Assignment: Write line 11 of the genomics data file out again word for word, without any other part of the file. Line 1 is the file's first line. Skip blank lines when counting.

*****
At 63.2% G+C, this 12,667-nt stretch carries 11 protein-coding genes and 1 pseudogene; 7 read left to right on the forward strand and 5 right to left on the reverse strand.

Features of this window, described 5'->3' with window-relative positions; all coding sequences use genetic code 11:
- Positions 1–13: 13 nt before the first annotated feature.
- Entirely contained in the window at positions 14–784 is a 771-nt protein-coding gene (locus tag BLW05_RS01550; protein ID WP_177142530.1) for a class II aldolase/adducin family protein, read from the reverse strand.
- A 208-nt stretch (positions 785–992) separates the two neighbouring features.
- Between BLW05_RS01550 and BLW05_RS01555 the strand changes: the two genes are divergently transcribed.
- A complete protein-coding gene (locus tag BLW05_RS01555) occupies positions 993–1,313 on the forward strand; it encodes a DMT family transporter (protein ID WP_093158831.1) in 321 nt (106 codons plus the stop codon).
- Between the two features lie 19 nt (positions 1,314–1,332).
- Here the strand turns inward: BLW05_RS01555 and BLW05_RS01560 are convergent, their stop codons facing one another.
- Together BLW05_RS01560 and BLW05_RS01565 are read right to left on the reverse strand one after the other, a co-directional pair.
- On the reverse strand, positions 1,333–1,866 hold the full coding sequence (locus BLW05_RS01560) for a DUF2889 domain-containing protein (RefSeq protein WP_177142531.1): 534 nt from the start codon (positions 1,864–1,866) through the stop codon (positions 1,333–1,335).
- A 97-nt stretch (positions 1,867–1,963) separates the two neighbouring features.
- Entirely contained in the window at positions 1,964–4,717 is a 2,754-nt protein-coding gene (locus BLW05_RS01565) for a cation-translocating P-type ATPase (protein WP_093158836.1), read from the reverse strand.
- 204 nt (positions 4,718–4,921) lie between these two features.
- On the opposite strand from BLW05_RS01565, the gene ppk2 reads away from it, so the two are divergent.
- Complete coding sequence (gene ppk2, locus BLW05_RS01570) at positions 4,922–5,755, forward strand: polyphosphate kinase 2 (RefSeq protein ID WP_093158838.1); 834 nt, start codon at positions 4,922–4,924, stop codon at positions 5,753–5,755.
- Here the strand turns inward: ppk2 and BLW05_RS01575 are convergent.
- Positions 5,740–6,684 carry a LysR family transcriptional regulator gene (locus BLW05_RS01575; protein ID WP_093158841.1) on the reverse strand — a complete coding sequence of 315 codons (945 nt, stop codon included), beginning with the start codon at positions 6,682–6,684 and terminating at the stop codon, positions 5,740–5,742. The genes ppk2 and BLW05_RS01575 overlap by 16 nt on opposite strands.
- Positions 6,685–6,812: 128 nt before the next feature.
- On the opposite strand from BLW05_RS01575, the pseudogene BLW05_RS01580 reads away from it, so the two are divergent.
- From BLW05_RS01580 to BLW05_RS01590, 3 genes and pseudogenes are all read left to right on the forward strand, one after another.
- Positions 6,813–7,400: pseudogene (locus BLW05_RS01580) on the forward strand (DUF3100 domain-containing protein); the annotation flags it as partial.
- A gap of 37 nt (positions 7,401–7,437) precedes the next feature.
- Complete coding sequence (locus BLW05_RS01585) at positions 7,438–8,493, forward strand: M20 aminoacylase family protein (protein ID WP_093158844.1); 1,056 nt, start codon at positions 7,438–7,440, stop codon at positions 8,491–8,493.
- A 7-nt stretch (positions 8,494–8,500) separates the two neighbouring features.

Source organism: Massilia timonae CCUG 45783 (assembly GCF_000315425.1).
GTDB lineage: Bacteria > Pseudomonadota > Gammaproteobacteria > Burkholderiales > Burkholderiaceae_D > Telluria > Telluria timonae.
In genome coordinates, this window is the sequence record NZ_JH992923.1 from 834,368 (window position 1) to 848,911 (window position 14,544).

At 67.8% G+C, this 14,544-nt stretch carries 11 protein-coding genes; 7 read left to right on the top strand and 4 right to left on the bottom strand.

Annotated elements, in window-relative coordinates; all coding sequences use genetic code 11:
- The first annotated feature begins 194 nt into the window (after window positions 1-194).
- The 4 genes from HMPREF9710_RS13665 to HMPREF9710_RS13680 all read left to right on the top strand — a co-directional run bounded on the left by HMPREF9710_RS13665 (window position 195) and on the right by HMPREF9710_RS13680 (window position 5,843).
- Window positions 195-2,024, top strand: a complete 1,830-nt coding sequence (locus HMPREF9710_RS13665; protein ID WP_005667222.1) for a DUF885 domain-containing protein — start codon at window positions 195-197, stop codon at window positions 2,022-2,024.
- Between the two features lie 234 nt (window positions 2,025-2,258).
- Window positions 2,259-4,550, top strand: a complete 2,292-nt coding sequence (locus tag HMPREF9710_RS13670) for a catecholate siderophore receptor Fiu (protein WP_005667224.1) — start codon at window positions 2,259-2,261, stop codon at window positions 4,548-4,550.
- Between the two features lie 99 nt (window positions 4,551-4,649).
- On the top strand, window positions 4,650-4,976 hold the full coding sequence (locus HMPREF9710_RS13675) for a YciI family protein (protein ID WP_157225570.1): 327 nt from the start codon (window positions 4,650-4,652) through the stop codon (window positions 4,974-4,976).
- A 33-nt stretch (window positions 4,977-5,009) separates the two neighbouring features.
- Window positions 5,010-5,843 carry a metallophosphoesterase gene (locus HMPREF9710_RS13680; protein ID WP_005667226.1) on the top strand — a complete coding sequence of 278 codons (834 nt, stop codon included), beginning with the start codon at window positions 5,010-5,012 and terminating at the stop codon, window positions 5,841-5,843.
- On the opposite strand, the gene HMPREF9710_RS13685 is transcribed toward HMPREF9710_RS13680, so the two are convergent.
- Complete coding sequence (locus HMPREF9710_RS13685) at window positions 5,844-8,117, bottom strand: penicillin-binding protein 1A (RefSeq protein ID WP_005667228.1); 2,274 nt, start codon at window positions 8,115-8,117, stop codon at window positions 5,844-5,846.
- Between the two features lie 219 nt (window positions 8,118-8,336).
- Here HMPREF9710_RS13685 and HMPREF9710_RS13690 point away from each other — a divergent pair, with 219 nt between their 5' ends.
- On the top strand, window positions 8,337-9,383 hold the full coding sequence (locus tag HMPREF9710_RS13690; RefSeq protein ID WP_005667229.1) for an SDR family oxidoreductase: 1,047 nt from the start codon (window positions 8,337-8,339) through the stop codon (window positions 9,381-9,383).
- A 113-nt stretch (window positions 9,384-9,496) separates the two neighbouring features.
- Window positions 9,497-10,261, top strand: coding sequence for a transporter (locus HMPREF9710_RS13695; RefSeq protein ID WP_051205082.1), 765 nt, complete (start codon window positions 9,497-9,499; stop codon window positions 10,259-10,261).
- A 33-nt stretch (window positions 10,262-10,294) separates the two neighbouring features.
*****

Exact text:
- On the reverse strand, positions 1,333–1,866 hold the full coding sequence (locus BLW05_RS01560) for a DUF2889 domain-containing protein (RefSeq protein WP_177142531.1): 534 nt from the start codon (positions 1,864–1,866) through the stop codon (positions 1,333–1,335).